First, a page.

This new provision applies to complaints made before commencement where they had not been accepted, rejected or stayed.

Lapsing complaints

Amendments to the Act also now allow the Commissioner to issue a notice in writing providing a complainant with 28 days to show (to the Commissioner’s satisfaction) the complaint is not frivolous, trivial, vexatious, misconceived or lacking in substance. 

If the complainant fails to respond, or fails to satisfy the Commissioner to the required standard, the complaint will lapse and the complainant cannot make a further complaint in relation to the conduct complained about.  This provision is drafted to apply to future complaints, but also applies to complaints that lapsed prior to the commencement of the amendments.

The prohibition on further complaints is a welcome change for respondents in terms of ensuring finality of claims against them. 

A further amendment to the Act clarifies that where the complainant has ‘lost interest’ in the complaint, the Commissioner may write to the complainant advising them that their complaint will lapse if they do not indicate that they wish to continue.  The Commissioner must also advise the complainant that if the complaint lapses they will not be able to make a further complaint about the same conduct.  Complainants were already prohibited from making further complaints about the same conduct if the matter lapsed due to losing interest in the matter.  Accordingly, the sole purpose of this change is to ensure that a written warning is provided to complainants in these circumstances.

‘Cooling off’ period

The Act now also outlines procedural requirements related to the withdrawal of complaints.

If a complainant indicates that they do not wish to continue with a complaint, a 28 day ‘cooling off’ period will now apply before the complaint lapses.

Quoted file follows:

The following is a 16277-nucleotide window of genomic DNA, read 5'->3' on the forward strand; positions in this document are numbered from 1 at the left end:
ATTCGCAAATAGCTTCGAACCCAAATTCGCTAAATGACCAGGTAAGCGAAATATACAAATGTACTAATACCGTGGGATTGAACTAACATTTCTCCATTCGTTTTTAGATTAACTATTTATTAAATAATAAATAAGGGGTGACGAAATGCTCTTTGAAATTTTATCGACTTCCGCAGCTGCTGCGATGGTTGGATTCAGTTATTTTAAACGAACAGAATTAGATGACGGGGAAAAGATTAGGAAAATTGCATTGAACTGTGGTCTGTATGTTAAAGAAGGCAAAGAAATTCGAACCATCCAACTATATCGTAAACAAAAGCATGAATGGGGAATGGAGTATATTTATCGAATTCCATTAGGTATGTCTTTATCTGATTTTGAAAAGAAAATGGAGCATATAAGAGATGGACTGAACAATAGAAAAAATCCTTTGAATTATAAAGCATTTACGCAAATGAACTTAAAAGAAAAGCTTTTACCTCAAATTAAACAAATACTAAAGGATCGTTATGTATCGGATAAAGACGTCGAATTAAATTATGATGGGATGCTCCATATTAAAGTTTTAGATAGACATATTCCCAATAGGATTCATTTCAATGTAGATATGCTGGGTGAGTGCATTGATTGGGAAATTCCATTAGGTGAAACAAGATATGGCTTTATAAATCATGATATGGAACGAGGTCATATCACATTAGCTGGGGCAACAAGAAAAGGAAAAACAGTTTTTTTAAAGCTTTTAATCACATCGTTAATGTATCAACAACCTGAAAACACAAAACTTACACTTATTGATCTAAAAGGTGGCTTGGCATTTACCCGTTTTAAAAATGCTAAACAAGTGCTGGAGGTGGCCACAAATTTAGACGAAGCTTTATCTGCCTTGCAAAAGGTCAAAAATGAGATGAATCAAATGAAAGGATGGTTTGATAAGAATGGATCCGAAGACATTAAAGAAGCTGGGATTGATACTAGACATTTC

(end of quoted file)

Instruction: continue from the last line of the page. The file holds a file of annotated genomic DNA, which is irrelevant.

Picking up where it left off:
During this time, the complainant may choose to continue with the complaint.  If they do not, the complaint will lapse the day after the 28 day period ends, and the complainant will not be able to make a further complaint about the same conduct. 

This provision applies to future complaints, as well as complaints that lapsed prior to the commencement of the amendments.
This amendment can be seen as a double-edged sword.  The Member for Bulimba, Aaron Dillaway, stated in Parliament that the cooling off period ‘creates flexibility and eliminates excess red tape’ where a complainant changes their mind.  For respondents to complaints, the change provides a benefit in that, where the complaint lapses, further complaints about the same conduct will be blocked.  However, on the flipside, the 28 day time frame creates a further period of uncertainty before a complaint can officially lapse.

Conclusion

Many of the changes to the Act are welcome in that they provide more certainty around procedural matters, especially in circumstances where complaints may be rejected or lapse.  However, it also means that complainants and respondents now have new rules to apply as part of bringing or responding to anti-discrimination claims.  

If you need legal advice about discrimination in the workplace or any aspect of employment law, please contact our team.

 

Focus covers legal and technical issues in a general way. It is not designed to express opinions on specific cases. Focus is intended for information purposes only and should not be regarded as legal advice. Further advice should be obtained before taking action on any issue dealt with in this publication.